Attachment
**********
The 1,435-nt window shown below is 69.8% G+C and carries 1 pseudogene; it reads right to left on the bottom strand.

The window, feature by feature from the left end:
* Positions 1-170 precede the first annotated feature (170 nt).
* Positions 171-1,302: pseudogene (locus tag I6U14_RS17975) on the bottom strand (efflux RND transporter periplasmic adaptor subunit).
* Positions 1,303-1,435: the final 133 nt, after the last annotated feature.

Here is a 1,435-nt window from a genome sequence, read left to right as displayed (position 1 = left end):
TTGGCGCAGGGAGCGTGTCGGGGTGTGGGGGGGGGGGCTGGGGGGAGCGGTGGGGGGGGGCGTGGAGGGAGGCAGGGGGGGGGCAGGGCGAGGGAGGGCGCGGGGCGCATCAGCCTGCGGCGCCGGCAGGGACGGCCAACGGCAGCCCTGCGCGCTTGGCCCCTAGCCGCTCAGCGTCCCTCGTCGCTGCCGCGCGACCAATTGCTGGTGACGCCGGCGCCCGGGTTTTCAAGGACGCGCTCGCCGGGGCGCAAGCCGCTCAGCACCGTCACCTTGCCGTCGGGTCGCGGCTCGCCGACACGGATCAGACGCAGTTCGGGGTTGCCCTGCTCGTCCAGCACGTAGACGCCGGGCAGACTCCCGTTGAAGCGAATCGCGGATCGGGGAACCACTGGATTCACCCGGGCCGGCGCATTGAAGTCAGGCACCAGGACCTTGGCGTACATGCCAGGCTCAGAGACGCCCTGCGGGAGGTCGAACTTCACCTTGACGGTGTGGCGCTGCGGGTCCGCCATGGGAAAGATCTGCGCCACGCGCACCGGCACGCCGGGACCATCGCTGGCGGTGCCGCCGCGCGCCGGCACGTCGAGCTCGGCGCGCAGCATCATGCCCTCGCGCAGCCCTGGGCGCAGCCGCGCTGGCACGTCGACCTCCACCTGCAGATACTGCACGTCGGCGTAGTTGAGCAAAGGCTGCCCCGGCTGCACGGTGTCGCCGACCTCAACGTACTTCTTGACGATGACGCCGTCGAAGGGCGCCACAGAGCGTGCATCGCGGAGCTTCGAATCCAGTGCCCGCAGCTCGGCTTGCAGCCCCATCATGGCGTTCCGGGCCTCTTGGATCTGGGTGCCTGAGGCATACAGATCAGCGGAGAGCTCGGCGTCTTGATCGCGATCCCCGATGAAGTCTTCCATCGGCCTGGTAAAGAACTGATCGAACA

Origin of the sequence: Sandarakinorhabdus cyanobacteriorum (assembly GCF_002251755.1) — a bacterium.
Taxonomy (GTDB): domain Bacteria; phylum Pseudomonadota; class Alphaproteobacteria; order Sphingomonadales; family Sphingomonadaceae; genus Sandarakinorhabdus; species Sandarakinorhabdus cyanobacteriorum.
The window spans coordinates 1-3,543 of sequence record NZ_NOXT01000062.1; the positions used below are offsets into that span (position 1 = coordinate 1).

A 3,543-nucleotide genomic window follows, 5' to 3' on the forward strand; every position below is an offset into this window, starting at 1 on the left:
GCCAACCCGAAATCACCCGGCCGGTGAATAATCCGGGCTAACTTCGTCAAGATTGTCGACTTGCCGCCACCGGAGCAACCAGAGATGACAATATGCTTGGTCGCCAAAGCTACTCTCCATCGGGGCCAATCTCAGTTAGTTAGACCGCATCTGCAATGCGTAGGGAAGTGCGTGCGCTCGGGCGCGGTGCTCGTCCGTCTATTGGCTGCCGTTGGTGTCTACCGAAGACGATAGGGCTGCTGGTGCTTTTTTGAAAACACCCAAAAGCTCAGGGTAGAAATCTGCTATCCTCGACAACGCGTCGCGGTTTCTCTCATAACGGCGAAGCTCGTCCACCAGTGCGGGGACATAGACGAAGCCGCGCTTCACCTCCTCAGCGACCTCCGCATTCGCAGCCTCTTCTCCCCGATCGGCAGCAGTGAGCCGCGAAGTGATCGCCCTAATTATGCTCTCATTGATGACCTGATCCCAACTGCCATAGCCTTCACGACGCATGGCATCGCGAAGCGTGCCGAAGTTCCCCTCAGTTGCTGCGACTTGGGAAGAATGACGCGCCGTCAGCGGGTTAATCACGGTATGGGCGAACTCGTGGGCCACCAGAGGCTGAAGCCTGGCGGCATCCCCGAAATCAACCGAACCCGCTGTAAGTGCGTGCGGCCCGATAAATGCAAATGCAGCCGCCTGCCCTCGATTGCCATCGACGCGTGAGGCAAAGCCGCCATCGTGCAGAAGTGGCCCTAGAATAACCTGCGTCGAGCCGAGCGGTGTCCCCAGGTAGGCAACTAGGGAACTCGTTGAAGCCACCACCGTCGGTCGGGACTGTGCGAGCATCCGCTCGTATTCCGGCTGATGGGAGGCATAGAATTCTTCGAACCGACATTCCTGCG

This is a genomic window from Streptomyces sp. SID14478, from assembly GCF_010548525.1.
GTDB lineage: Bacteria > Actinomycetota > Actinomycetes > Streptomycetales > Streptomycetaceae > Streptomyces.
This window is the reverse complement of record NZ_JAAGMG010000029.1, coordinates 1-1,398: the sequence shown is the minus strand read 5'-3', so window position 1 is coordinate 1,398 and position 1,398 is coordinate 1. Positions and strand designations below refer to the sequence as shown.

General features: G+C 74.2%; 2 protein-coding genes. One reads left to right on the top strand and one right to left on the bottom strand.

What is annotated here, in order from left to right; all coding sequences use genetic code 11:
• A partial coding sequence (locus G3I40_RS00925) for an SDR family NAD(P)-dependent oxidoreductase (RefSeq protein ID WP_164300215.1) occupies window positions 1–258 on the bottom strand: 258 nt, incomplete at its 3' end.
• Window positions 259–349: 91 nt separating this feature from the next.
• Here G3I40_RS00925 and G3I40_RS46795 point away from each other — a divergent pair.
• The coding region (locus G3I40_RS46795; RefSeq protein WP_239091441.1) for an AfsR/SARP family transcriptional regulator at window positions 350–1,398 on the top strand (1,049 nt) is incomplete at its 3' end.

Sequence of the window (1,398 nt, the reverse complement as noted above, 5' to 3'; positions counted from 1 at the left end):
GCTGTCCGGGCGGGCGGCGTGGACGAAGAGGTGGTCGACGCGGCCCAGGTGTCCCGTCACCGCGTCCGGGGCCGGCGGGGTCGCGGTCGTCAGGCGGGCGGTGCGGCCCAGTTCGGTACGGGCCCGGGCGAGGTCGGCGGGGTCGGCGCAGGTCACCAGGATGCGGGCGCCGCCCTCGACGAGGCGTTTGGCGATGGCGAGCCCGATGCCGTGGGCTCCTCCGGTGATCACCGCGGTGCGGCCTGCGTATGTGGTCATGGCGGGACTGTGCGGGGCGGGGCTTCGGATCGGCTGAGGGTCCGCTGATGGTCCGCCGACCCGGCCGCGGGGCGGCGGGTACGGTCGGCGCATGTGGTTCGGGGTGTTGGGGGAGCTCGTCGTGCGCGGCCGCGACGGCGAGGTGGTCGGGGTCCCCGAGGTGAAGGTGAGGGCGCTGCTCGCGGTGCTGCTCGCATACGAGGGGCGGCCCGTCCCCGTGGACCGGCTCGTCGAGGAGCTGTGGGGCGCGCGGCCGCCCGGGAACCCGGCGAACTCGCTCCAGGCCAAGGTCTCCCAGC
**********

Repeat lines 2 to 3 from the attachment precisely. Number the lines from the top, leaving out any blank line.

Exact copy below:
The window, feature by feature from the left end:
* Positions 1-170 precede the first annotated feature (170 nt).